The need to change culture took centre stage at the annual review of the Women in Finance Charter, with Dame Jayne-Anne Gadhia concluding that it matters for productivity as much as equality. This echoes what City Hive has long advocated for our industry.
A rich source of advice and reflections came from the panel and speakers at New Financial's annual review of the Women in Finance Charter. There was a clear call to action to catalyse progress from all – there’s still such long way to go to gender balance. The Treasury Economic Secretary John Glen urged, ‘go further and faster in your organisation’, before calling for all firms to set targets for 33% representation of women in senior management across the Board, in line with the recommendations of the Hampton-Alexander review.
In fact, while no one is saying there is an overnight fix, progress is modest and we should all be prepared to feel uncomfortable when confronted with the numbers. There are questions still on the table about why so many women fail to reach leadership positions,and so many still feel like they are out of place in a boy’s club. And even though business is moving towards targets – 45% of the organisations reviewed having met or exceeded targets and 42% on track to do so – are those targets at the right level, and will there be long-term change?
Dame Jayne-Anne Gadhia nailed down the problem as one of culture, that you can’t expect people to thrive in an environment where they are only recognised for hard work if they shout loudly enough. And this matters beyond women; City Hive was particularly happy to see gender balance being treated as a gateway to progress on other diversity issues. Getting your 30% in place isn’t the end of the story, but the beginning of a fruitful journey to a more productive business.
The FCA’s Chris Woolard underscored the importance of a questioning mindset that comes from diversity in your business, and the advantage that confers. And in between, there were practical pieces of advice to address gender balance across organisations, from creating stretch targets to bringing it from a wider remit than HR and place it squarely in the laps of management.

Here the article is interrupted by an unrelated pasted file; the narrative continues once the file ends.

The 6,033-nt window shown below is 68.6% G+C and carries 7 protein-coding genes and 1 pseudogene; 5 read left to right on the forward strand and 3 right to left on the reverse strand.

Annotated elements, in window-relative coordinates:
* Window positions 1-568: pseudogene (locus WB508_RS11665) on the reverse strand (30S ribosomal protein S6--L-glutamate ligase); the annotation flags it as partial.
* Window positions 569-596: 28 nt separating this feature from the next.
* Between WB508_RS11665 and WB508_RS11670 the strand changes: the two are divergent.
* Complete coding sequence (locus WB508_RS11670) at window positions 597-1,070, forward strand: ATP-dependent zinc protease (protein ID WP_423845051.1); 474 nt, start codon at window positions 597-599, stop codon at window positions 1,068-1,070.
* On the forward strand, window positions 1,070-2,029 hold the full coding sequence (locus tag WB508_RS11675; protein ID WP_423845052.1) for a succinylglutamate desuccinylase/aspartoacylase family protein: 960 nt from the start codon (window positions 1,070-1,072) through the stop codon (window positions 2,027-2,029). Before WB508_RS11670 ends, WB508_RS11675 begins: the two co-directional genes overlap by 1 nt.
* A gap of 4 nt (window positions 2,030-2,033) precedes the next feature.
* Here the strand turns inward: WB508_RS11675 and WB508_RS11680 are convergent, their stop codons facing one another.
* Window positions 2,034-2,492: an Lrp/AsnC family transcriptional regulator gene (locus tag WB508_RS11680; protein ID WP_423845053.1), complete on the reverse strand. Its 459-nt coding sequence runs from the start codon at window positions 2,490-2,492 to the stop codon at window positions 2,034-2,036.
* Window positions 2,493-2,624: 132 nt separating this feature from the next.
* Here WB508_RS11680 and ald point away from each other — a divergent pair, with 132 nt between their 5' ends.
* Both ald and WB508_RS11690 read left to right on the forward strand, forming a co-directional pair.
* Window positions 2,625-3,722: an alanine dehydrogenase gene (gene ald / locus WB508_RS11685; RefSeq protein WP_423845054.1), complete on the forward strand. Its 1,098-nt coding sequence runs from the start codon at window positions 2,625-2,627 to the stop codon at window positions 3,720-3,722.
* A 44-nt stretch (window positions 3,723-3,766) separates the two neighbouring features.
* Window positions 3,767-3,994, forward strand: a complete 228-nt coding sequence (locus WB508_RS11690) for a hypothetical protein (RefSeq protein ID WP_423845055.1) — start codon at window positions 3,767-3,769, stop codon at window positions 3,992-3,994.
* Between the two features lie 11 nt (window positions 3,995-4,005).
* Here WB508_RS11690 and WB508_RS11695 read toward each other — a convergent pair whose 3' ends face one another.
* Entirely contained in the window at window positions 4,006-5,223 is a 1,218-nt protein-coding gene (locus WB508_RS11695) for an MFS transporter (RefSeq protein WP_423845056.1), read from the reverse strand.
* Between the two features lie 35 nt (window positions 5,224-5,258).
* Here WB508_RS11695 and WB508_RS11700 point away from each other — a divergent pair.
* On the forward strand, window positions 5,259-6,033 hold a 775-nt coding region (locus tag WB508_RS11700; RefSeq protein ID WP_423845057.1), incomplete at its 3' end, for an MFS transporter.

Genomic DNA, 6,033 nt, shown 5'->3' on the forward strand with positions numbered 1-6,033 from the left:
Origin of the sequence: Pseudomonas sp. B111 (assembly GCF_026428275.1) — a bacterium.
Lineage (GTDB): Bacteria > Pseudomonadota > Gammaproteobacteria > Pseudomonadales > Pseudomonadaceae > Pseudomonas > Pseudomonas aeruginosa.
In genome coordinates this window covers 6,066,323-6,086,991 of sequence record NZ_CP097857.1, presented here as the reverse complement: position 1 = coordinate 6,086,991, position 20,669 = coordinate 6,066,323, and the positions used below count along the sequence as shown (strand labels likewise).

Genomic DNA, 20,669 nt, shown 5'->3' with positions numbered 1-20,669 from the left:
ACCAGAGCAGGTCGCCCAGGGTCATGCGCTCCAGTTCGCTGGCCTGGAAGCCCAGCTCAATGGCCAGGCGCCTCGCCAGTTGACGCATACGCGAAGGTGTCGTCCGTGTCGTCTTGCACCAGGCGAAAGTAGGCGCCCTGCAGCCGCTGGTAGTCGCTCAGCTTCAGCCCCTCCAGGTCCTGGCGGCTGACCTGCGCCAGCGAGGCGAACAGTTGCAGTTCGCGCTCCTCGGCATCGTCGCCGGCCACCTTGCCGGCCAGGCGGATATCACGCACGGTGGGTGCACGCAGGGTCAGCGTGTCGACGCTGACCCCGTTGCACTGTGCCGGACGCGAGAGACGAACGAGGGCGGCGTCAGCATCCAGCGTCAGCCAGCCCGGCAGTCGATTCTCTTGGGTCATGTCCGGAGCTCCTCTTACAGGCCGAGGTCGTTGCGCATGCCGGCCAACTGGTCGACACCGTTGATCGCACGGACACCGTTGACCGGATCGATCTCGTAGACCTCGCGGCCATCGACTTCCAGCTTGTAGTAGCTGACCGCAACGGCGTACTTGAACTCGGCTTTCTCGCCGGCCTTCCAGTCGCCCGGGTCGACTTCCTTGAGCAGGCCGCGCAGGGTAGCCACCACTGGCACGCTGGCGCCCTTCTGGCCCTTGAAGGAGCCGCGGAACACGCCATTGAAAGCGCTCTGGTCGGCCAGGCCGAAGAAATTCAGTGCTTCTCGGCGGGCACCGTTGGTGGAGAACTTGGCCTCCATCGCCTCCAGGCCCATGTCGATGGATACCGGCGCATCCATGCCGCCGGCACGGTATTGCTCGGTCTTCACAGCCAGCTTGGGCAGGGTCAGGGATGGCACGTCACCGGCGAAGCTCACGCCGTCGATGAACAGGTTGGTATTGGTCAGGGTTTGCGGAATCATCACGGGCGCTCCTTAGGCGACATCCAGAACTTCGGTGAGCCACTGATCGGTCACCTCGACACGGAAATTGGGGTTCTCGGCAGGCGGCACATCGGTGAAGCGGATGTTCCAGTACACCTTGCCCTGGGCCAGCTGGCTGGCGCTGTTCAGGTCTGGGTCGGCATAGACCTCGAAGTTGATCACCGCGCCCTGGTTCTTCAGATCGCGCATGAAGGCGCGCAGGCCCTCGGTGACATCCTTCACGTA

Some of the key messages align directly with the City Hive view and indeed our actions to help our members to create meaningful change.
We need sectoral collaboration. There are opportunities to share best practice as well as create a race to the top and give a real choice for emerging talent when they are planning their careers. City Hive strives for this with our inclusive network. Soon, we’ll see the establishment of an Industry Board for the Women in Finance Charter, with that aim in mind.
Leadership matters. Have a clear commitment from the top that provides clarity on the message that this matters to your business and that you will act according to your principles.
Public commitment signals your intentions and that it’s the right course of action. What better way than to be part of an industry collective that is wedded to cultural change?
Diversity matters to your business’ future. Questioning voices at the table will challenge decision making and see provide different perspectives.
Balance is part of the day-to-day, embedded in KPIs and objectives. Across the business, diversity should be a requirement for the middle managers but a necessity for leadership. Future leaders then know that they must they understand and can tackle the barriers to progress.
Progress means evolving. As your business moves from the awareness-raising phase, your internal champion becomes an agitator for progress, pushing targets onwards and upwards.
You need a community of advocates. This means having more than one person as an internal champion, and it means the sharing of ideas and responsibilities. In the words of Santander, you’ll know when this is working when you see more than one person bringing the topic to the table.
And for City Hive, the core of this is engaging your staff, hearing them and working with them to create the culture where everyone will thrive. Congratulations to all the Women in Finance Charter signatories that are moving towards or beyond their targets. We stand with you and look forward to being that catalyst for cultural change.